Selling to the Government: Top 5 Ways To Be Proactive
Government | 2 Min Read
Being proactive in the federal marketplace requires government contractors to perform a diverse set of activities in order to position themselves for the most opportunities. When I talk to government contractors, both small and large, I often hear some of the same frustrations. The top 5 things I hear are:
- I never find anything on the bid boards, even though I have alerts set up on FBO and GSA eBuy for my services
- I responded to ten RFP’s and I didn’t win any of them
- I don’t have time to “research”
- Government agencies don’t return my phone calls
- We are special and don’t have any competitors - why are we not winning government contracts?
I have heard a variety of reasons as to why government contracting is a difficult, frustrating business, and the truth is: It is – both difficult and frustrating. However, if it weren’t difficult, then every business in America would be a thriving government contractor. Successful government contractors know that being proactive is the key to winning business.
Look Beyond the Bid Boards
You, as a contractor, must start looking beyond the federal government bid boards. Start doing your homework and get to know what each agency is looking for, and how they typically procure those types of solutions. In order to do this, you must do research. Look at the government procurement databases and review how the agency does business. Does the agency procure a great deal from the GSA schedules program, or do they procure your solutions through a government-wide acquisition contract (GWAC)?
Stop Responding to Established RFPs
You must stop blindly responding to opportunities that are already in the RFP phase. By the time an opportunity at that point of the procurement lifecycle, you are too late. Contractors need to influence the capture opportunity from the early stages, such as sources sought, RFI, or even earlier.
Make Time for Research
If you think you don’t have the time to research, unfortunately you need to make time. The government spends billions of dollars a year on the procurement of goods and services, and it’s truly not always easy to find the opportunities. Sure, you could wait around until the issues gets to become a featured story with mainstream media or CSPAN, but by that time the entire marketplace knows about it.
Thus your pool of competitors will have significantly grown. You do not need to research every agency, bureau, and major program – no one can, but it’s vital to do research at least on a few targeted agencies.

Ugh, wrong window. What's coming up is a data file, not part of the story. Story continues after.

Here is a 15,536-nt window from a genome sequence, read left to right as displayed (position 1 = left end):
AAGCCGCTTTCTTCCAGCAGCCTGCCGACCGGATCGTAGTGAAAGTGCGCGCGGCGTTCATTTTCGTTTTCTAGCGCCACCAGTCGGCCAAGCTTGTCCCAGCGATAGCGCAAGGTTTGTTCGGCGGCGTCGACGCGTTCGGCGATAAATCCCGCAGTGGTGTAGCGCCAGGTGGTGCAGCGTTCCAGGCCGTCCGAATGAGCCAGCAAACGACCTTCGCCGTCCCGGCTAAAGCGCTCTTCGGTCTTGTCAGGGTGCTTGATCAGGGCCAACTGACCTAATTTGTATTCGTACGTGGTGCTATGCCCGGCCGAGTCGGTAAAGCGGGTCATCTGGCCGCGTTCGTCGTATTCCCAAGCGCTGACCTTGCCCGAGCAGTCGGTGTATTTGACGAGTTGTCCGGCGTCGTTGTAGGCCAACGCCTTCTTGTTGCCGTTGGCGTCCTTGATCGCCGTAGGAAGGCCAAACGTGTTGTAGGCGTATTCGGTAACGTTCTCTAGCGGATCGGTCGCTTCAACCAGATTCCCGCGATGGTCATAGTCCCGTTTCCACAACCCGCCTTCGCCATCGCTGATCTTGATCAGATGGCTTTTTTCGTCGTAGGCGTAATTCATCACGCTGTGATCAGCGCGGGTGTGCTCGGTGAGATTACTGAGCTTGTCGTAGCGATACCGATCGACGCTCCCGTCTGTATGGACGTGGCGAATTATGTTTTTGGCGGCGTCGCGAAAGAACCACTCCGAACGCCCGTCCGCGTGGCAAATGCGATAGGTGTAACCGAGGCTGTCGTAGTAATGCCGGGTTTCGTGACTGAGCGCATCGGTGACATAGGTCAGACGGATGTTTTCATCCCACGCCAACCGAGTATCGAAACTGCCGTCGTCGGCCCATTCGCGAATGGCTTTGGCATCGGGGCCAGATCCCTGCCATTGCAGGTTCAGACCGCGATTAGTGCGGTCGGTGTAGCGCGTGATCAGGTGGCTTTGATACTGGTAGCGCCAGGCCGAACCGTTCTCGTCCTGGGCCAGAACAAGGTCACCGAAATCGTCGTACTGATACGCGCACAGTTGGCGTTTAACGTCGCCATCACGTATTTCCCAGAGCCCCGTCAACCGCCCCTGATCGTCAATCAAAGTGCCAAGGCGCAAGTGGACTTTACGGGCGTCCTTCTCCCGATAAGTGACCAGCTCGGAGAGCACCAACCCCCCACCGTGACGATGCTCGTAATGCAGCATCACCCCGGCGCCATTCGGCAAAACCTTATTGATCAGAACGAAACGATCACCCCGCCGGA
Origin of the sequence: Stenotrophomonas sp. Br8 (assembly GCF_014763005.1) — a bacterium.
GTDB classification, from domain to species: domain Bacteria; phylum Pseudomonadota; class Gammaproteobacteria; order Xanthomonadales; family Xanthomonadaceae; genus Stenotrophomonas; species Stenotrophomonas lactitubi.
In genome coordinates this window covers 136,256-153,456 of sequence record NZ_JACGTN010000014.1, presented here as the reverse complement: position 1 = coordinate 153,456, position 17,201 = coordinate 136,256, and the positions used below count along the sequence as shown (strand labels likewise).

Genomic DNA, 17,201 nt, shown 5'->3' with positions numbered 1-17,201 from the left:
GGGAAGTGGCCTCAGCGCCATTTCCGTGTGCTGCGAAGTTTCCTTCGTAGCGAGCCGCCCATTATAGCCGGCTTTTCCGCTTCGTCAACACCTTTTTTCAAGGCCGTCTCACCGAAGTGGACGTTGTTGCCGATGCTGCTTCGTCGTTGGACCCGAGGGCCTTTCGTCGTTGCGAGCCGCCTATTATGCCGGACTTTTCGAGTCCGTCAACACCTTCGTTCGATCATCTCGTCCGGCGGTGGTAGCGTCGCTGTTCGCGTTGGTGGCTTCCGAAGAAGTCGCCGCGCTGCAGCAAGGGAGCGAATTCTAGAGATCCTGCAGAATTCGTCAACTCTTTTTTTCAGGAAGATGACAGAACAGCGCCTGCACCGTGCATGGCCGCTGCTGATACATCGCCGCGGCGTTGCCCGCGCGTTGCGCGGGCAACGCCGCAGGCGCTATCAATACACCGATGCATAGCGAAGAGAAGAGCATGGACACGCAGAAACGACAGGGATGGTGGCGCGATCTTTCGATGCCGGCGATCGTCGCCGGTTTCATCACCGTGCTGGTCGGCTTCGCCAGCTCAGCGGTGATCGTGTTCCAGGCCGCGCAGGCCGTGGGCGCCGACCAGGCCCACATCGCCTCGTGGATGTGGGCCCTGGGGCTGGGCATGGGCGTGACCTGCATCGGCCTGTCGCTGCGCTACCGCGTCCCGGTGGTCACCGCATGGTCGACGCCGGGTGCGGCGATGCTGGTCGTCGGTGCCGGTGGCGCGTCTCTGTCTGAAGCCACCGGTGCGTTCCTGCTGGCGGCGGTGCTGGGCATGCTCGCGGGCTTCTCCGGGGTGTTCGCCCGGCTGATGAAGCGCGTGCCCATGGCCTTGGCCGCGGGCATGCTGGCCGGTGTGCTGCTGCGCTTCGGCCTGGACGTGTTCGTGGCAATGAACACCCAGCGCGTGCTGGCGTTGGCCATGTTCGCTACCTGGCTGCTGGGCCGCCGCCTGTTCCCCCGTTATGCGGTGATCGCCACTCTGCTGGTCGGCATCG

Don’t Give Up on Agencies
Agencies receive a great deal of phones calls and emails every day, and unfortunately, you are just one of them. I frequently remind my clients not to give up, and to reach back out to agencies of interest. I also remind them to call different people on the inside, to attend networking events and to develop relationships with different contractors already in the specific agency.
You Will Always Have Competitors
Of the five frustrations that I hear, my favorite is number five – no competitors! If that was the case then you would have absolutely no problem selling to the government, but remember, there are many ways to achieve the same end result.
Although a competitor might not offer the exact same solution, those variations enforce the entire purpose of an RFP: Putting similar solutions onto the same level playing field. Remember, just because you offer something ABC doesn’t, will not mean the government won’t consider the ABC solution.
You Need to Be Proactive
Being proactive in the government marketplace requires just that: Proactivity. Turn over as many stones as possible. Do the research; influence agencies from the early stages; build a network, and always write a complete, compliant, and compelling proposal. While such a thorough approach does require a focused, deliberate effort on behalf of all the members of your government team, from research to sales activities, the payoff is more than worth it.
About Kevin Lancaster
Kevin Lancaster leads Winvale’s corporate growth strategies in both the commercial and government markets. He develops and drives solutions to meet Winvale’s business goals while enabling an operating model to help staff identify and respond to emerging trends that affect both Winvale and the clients it serves. He is integrally involved in all aspects of managing the firm’s operations and workforce, leading efforts to improve productivity, profitability, and customer satisfaction.